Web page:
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Wednesday, February 11, 2015

Literary Agent? Not Likely!

For those who play "The Game," Dr. John H. Watson is the true author of the Sherlock Holmes tales, and Sir Arthur Conan Doyle his honored literary agent - often referred to by the faithful as simply "The Agent."

Dissenting from this convention, however, was no less a person than that grand master of mystery John Dickson Carr.

In addition to writing dozens of his own mysteries, Carr was the official biographer of ACD and co-authored Holmes pastiches in a troubled collaboration with Adrian Conan Doyle, Arthur's son. Moreover, Douglas G. Greene's critical biography of Carr quotes the mystery writer as saying that his boyhood heroes had been "Sherlock Holmes, D'Artagnan, Admiral Dewey, and the Wizard of Oz."

It was of more than passing interest, then, that I read the following in the December 1969 issue of The Baker Street Journal:
Some interesting remarks by John Dickson Carr appear on page 104 of the November Ellery Queen's Mystery Magazine, and here is one of them: "Being Conan Doyle's biographer, I can't accept him as Dr. Watson's literary agent; he was too indifferent a man of business to have been anybody's agent, including his own. In gesture of friendship, if you like, he may perhaps have served as the amanuensis to whom Watson dictated. After all, the stories are in his handwriting."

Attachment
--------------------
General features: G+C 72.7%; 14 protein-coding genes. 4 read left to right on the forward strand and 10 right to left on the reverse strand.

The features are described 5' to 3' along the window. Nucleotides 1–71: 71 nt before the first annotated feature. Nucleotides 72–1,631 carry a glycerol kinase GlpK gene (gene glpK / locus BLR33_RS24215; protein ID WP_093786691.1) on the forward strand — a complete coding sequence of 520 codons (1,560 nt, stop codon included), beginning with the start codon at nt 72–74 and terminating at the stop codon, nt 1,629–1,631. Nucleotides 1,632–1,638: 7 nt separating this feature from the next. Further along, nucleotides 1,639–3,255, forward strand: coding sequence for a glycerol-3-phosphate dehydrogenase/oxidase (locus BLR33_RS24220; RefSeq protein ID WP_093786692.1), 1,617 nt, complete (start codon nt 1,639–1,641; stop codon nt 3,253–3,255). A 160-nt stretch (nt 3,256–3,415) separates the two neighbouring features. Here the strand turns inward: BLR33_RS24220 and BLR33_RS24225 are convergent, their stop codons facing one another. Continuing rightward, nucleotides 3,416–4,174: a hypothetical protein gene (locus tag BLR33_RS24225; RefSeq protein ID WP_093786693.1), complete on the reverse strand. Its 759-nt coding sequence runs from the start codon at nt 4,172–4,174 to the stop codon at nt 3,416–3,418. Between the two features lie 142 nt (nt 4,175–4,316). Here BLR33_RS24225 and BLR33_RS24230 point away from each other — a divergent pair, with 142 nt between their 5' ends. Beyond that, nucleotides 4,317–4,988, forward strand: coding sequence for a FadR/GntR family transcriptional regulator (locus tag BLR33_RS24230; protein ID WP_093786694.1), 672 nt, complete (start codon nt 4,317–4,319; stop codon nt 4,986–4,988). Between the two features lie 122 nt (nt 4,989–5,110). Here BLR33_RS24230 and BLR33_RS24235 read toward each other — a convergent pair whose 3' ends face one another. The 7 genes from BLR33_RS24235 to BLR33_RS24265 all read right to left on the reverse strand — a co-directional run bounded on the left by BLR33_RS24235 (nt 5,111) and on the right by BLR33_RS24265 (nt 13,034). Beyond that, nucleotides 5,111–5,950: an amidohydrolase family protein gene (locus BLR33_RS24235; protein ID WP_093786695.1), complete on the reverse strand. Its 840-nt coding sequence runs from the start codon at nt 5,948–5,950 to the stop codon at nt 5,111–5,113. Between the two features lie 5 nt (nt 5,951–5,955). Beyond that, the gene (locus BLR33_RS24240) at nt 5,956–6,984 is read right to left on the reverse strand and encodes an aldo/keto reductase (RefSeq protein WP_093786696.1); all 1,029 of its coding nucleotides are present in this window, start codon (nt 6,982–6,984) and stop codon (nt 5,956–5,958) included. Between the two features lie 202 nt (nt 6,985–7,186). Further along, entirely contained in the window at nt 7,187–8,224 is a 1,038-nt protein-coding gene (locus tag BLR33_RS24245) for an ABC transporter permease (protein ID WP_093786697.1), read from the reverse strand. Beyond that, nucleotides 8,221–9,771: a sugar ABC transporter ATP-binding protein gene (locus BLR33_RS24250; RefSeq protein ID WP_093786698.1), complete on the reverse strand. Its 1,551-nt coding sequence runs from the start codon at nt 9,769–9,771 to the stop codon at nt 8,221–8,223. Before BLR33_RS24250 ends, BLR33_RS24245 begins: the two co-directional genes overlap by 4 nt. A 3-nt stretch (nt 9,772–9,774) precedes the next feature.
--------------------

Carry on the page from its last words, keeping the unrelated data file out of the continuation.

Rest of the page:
That clears up a mystery: I've seen original manuscripts of some Holmes stories and always wondered about the handwriting!

But Carr's comment seems to have been a classic case of the pot calling the kettle black. Greene's biography of Carr records that "money was never high on his list of priorities." Indeed, he stick royalty checks in his pockets and forget about them. Clearly, he was nobody's literary agent, either.


  1. Carr gives ACD too little credit. He looked at the short story market and realized a continuing character would help raise an author's profile, and wisely chose Sherlock for the job. ACD also had enough sense to ask for more money each time Greennough Smith asked for more stories. And he was savvy enough to exploit Sherlock for the stage several times, to great success. Not bad for a literary agent.